Andy Murray has admitted he had doubts about accepting a knighthood at the end of last year, as he feared it would "distract" him from his aim of winning more Grand Slams.
The world number one, who is preparing for next week's Australian Open in Melbourne, told The Times he was concerned that he was too young for the honour and took advice from his inner circle before accepting the award.
"I spoke to a few of the people closest to me. I didn't have too long, but obviously you think about something like that because I do feel like it's obviously a big honour to be offered that, but with that comes maybe a little bit more responsibility. I'm still very young, I'm still competing and obviously don't want anything to distract me or affect my performance on the court," he said.
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In the end the 29-year-old accepted the honour to become "the youngest person in living memory and the first active tennis player to be made a knight", says Stuart Fraser of the Times, who adds that Murray's new status has brought an "element of intrigue" to the locker room.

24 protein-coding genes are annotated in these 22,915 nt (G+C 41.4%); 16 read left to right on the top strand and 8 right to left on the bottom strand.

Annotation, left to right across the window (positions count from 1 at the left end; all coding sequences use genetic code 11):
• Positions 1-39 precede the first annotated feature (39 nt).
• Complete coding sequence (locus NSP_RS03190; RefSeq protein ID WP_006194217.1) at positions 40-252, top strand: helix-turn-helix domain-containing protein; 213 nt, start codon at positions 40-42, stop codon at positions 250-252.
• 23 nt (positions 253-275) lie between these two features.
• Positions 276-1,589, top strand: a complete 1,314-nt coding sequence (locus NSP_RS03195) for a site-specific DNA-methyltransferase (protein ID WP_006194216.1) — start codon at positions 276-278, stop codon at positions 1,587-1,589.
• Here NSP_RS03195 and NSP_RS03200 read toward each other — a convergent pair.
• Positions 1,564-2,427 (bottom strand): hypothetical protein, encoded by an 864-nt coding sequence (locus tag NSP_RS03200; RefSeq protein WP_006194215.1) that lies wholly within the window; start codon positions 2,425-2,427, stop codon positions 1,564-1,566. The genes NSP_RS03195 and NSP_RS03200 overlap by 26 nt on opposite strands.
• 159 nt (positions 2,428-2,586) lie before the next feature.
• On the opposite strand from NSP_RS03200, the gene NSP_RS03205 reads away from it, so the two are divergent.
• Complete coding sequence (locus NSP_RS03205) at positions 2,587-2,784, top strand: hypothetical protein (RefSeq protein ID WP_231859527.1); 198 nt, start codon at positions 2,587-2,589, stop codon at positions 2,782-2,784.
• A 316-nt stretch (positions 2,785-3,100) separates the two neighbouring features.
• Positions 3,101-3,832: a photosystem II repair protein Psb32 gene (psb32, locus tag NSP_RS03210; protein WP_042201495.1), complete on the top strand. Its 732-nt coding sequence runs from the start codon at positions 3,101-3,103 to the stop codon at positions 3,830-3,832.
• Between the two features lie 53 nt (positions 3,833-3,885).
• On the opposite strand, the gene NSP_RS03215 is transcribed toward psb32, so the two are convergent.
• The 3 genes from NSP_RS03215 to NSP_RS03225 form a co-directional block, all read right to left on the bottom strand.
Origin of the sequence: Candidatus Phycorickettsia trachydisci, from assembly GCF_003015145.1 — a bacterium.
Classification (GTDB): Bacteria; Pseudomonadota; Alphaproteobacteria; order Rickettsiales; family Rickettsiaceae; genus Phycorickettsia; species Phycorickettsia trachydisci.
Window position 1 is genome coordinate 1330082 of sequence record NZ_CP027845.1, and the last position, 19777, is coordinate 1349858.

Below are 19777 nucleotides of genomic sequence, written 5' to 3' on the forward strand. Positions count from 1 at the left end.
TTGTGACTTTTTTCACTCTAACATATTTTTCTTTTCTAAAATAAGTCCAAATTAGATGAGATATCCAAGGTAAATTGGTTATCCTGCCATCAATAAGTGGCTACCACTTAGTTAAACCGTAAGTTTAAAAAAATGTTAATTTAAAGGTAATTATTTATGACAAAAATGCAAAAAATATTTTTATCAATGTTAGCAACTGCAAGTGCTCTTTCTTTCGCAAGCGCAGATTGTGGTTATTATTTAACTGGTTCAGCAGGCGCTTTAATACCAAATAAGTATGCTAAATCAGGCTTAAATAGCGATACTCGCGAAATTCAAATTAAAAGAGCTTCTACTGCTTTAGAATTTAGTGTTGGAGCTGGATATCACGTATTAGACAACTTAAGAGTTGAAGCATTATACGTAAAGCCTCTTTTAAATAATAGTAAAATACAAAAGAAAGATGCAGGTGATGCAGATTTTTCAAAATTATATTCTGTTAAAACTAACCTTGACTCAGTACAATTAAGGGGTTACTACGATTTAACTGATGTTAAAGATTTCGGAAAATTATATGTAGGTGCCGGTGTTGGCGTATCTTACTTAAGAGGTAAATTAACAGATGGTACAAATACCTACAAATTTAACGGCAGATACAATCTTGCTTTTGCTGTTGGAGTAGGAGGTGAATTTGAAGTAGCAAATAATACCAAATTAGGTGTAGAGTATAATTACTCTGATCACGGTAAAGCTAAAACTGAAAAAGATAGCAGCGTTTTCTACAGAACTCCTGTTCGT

Some players are no longer sure what to call him, says Fraser, but the Scottish tennis star has decided against using his title in everyday life. "Andy is fine," he says.
His title also raises questions for tournament organisers. "Wimbledon officials have admitted that it is 'unlikely' they will refer to Murray as Sir on scoreboards at the All England Club, but will consider the matter before this year's event given that there is no precedent to follow," adds Fraser.
Elsewhere in the interview Murray revealed that he would be keen to branch out into football once his tennis career is over, but is also keen on coaching in his current sport.
"I would like to give something back as tennis has obviously given a lot to me. I do care about British tennis a lot, I would like to see it doing better," he said, before adding that he would also "like to do something in football... I watch loads of it."
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